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The Most (And Least) Charitable Places in the U.S.

Editorial Note: The content of this article is based on the author’s opinions and recommendations alone. It has not been previewed, commissioned or otherwise endorsed by any of our network partners.

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In order to find the most charitable places in America, researchers analyzed data for the 100 largest metro areas.

Giving to charity is a good thing, generally speaking. Not only may you support a cause you care about, but it could help lower your tax burden if you itemize deductions.

However, despite these benefits, our researchers found that certain places in the U.S. are more charitable than others. They compared 2017 itemized tax returns and analyzed data for the 100 largest metro areas to determine which places in the U.S. were the most charitable.

Key findings

  • Ogden, Utah, is the most charitable place in the U.S., followed by Birmingham, Alabama and Memphis.
  • In Birmingham, more than 89% of tax returns itemized deduction donations to charity.
  • Southern metro areas tended to be the most charitable. Seven of the top 10 most charitable places are in the South.
  • Religious centers tended to be more charitable than non-religious. The religious South and Utah tended to be the more charitable, while the less-religious Northeast tended to score the worst in our metrics. One obvious explanation for this is that church donations are tax-deductible for people who itemize.
  • Springfield, Massachusetts was the least charitable metro area in the study. People itemizing their tax returns there gave just 2% of their income.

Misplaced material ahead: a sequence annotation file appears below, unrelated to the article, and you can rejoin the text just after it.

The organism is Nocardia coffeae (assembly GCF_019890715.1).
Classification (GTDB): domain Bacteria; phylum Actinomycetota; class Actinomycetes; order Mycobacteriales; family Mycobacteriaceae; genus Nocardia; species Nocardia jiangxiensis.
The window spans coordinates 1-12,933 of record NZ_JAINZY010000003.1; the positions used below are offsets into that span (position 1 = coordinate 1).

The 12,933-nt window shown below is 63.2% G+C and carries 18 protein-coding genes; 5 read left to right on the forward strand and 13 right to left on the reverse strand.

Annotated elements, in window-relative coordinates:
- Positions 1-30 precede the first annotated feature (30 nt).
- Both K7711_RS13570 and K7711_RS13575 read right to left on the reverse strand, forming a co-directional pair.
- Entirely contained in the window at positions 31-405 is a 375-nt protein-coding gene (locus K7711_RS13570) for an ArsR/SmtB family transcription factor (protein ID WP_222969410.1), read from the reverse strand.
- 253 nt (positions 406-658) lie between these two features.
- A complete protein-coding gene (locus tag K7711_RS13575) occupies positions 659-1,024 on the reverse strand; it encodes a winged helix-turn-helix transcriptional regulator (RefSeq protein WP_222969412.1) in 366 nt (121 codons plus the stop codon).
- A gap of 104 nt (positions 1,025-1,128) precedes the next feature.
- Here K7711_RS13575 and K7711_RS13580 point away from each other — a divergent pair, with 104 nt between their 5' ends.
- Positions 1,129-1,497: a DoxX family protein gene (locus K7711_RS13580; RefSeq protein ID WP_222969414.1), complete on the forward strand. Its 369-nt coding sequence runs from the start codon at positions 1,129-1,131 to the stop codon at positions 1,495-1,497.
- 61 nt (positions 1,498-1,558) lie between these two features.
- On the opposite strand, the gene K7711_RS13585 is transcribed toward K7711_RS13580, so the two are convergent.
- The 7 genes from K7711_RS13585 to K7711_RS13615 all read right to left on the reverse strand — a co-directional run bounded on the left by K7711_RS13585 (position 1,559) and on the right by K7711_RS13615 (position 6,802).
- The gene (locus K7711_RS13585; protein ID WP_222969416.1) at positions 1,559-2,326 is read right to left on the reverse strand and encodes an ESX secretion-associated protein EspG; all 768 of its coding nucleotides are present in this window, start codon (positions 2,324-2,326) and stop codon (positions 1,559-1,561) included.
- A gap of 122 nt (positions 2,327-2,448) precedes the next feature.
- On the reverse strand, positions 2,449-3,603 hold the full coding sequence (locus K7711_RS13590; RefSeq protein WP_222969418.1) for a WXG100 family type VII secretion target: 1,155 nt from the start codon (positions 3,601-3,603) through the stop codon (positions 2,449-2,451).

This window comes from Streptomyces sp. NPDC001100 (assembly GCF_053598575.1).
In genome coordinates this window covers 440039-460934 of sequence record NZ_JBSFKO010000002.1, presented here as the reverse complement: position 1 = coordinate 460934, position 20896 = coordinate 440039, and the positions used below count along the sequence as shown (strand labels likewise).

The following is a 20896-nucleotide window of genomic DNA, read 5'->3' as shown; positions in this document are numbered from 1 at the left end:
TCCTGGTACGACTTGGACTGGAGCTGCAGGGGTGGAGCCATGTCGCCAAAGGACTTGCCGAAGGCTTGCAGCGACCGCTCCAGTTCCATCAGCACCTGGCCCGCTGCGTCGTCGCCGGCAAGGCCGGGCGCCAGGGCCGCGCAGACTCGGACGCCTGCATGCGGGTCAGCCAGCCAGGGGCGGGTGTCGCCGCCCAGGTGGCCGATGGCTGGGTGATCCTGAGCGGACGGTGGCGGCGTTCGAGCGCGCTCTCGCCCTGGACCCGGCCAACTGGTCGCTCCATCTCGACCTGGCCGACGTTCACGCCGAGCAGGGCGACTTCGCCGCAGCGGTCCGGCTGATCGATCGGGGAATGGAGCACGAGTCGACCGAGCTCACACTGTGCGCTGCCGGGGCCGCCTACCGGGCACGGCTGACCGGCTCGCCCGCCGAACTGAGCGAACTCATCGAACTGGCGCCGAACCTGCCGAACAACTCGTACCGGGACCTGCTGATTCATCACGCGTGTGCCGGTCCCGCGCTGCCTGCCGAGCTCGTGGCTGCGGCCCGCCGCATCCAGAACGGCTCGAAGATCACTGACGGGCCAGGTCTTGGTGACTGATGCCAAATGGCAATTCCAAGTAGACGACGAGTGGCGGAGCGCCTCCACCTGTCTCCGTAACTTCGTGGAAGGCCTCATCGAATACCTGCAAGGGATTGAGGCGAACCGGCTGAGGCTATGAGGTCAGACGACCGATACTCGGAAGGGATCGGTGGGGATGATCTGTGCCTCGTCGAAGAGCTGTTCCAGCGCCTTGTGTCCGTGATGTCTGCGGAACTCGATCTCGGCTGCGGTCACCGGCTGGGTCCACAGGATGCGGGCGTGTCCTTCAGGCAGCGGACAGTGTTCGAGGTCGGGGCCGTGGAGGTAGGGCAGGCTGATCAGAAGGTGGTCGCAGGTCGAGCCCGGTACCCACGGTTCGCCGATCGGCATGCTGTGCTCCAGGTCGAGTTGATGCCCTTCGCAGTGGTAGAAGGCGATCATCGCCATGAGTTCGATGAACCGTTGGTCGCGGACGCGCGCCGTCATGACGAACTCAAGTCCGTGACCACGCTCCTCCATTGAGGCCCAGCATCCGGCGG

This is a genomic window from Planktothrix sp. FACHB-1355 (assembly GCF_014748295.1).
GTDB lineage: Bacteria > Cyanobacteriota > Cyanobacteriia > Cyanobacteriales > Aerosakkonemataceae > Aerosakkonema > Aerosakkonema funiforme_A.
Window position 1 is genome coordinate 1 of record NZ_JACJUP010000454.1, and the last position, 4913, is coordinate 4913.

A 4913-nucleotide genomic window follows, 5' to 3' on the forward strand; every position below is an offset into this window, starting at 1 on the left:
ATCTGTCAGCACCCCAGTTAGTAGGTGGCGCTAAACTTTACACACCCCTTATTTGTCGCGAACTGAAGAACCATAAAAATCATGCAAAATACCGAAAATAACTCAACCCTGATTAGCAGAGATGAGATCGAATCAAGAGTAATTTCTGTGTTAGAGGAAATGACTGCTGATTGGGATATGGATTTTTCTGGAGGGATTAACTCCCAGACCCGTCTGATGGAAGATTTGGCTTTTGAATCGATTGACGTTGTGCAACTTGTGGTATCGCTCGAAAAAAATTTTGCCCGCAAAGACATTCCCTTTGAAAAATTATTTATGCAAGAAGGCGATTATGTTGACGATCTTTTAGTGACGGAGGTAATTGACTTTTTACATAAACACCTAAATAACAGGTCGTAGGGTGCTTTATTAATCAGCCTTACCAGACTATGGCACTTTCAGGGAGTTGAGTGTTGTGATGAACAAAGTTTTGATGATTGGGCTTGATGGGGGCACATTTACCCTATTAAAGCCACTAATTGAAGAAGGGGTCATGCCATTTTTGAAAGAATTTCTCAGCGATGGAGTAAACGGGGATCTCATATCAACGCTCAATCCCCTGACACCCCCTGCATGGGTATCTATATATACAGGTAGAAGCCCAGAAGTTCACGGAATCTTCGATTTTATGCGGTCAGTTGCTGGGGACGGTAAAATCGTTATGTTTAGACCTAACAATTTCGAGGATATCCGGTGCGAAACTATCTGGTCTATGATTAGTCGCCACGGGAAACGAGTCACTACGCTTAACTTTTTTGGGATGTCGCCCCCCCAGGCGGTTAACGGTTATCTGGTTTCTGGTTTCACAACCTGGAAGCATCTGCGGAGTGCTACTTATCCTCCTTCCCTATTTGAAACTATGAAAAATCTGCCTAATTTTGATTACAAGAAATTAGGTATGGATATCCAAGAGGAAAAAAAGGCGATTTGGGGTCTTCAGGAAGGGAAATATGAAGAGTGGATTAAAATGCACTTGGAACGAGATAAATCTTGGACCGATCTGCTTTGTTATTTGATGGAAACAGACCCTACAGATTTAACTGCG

• Springfield’s neighbors were also stingy when it came to giving to charity. Worcester came in second-to-last. Here, tax returns with itemized deductions showed an average of 1.8% of income donated to charity.
  • The poorest who gave to charity tended to be the most generous, although the poorest tended to donate the least often, a fact that has not changed over time. According to 2016 data, Americans who earned at least $1 but less than $10,000 donated 14% of their income on average, though just 58.5% of them had charitable deductions.
  • The rich are more likely to have charitable deductions but tend to give a smaller portion of their income.

Rankings: The most charitable U.S. metro areas

This map shows how the 100 largest metro areas in the U.S. ranked according to the percentage of people who took charitable donation deductions on their tax returns in 2017. Areas represented by a blue dot are the most charitable, while those represented with orange dots are the least charitable. Purple and red dots represent areas that fall in the middle of our rankings.
The most charitable metro areas are located in states that are known for being heavily religious — Utah and the Bible Belt in the Southeast. The Northeast tends to be less religious and is blanketed with metro areas that have low donation rates.

Utah is a standout state when it comes to charitable giving, with two metro areas in the top 10. Ogden claims the top spot, and Salt Lake City comes in sixth place. Most of the rest of the top 10 is made up of metro areas in the Southeast: Birmingham, Ala. (second), Memphis, Tenn. (third), Atlanta (fourth), and Augusta, Ga. (fifth).
Springfield, Mass., is at the very bottom of our list rankings, with Worcester, Mass., following in the 99th slot. The rest of the bottom five includes: Scranton, Penn. (98th), Allentown, Pa. (96th), and Providence, R.I. (95th). Portland, Ore., represents the west coast as the 97th least charitable metro area on the list.

How charitable Americans are at different income levels

The following graphic shows how rates of charitable giving differ at various income levels. Each blue bar shows the percentage of tax returns on which itemized charitable donations were claimed at each income level. Each purple bar shows the average percentage of one’s income those charitable donations make up in each income bracket.

Overall, 81.9% of people itemized charitable deductions on their tax returns, and those donations make up an average of 3.4% of their income. Those who make more money tend to give to charity more often. Of people making $200,000 or more per year, 91% claim charitable deductions, while only 58.5% of those making less than $10,000 do so.